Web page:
Digital Signatures need global interoperability

By Patrick Beckman Lapré, Digital Trust Specialist, DigiCert.

  • 2 months ago Posted in

Digital Signatures are a foundation of modern business. They’re the encrypted marks of authentication that allow us to trust the messages, contracts and documents that we send and get sent. They both prove the identity of the signer and assure that the document has not been tampered with since signing. However, in a globalised and digitised world they face real interoperability and security issues.

National regulation and international commerce

Digital signatures require regulator approved status in order to be considered legally admissible. However, business is now global - while national legal authority often remains just that - national. The specific requirements and regulations that each individual country puts on digital signatures can differ significantly - threatening interoperability and introducing serious security problems into a process which should be normalised across countries and technologies.

Perhaps the most notable piece of regulation around digital signatures is the EU’s eIDAS (electronic IDentification Authoritarian and trust Services). Starting in 2016, eIDAS established a legal basis for digital signatures in the EU’s 27 member states. There are regulations of this kind all over the world: In India, China, USA, Brazil and many other countries and many are attempting to align their own digital signature regulations with eIDAS to enable cross-border interoperability.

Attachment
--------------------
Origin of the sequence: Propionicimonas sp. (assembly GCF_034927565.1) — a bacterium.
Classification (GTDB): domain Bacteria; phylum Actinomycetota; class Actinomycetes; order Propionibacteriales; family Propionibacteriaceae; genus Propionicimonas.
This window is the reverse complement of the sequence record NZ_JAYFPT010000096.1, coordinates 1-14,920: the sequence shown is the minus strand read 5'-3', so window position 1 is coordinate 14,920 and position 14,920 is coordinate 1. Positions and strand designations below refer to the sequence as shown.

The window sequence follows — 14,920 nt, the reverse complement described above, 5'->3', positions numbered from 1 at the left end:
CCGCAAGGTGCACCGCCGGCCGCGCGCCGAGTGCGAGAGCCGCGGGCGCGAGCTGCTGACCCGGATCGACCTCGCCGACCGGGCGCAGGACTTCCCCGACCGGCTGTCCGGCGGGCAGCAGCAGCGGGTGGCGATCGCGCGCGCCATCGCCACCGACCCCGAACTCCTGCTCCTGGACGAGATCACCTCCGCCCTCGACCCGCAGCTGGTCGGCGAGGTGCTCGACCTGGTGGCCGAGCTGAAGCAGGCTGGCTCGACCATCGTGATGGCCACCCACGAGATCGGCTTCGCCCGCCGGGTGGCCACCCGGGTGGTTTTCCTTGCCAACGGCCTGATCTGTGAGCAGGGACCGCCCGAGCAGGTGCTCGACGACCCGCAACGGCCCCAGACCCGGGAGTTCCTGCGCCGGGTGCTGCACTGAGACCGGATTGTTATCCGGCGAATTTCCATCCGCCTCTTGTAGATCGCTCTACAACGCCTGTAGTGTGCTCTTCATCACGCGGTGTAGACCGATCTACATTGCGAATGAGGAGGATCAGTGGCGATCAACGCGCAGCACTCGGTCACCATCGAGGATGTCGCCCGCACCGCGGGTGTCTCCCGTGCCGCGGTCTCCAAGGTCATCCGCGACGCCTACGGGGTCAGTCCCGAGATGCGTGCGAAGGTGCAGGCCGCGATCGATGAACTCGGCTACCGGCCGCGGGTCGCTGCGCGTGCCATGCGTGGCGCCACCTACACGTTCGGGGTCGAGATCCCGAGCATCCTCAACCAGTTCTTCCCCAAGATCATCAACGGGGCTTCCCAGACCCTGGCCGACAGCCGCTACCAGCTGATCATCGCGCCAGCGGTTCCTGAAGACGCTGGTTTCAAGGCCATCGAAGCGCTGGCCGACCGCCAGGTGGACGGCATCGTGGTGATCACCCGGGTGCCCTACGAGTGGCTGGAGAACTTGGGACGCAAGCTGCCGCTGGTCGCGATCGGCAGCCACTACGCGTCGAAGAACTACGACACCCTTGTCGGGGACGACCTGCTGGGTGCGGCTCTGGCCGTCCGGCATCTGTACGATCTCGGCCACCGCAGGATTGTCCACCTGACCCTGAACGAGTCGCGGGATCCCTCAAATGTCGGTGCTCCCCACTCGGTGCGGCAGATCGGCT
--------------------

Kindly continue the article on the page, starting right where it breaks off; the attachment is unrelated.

However, because digital signatures need regulator recognition to work - and regulatory jurisdiction is still mostly national - there arises the risk of balkanization between different territories which could ultimately harm the interoperability and security of those digital signatures.

The differences in regulations and standards between different territories come with the risk of inconsistency and lack of interoperability. One digital signature which is compliant in one territory may be invalid in another. Digital signatures must be provided by a nationally authorised certificate authority. If one regulator does not recognise a CA from another territory or jurisdiction then the digital signature may be unrecognised. In other cases, the comparatively lower security standards required by one jurisdiction, may threaten the security of a party being transacted within another jurisdiction. This mismatch threatens both the smooth transaction of international trade and the security of the parties, frustrating a process that should be seamless.

Sectors

These problems don’t just raise their head when it comes to borders, but sectors too. Take the banking sector which is one of the primary users of digital signatures. Even within the jurisdiction of eIDAS, banking regulations in the EU are often nationally set which causes potential clashes with eIDAS compliance. A 2023 report from the University of Maribor -entitled eIDAS Interoperability and Cross-Border Compliance Issues - notes “When setting up eIDAS, one of the use cases was to enable the remote opening of bank accounts across borders. However, the banking area is heavily regulated, and local legislation hinders the envisioned seamless connection with foreign banks.”

Devices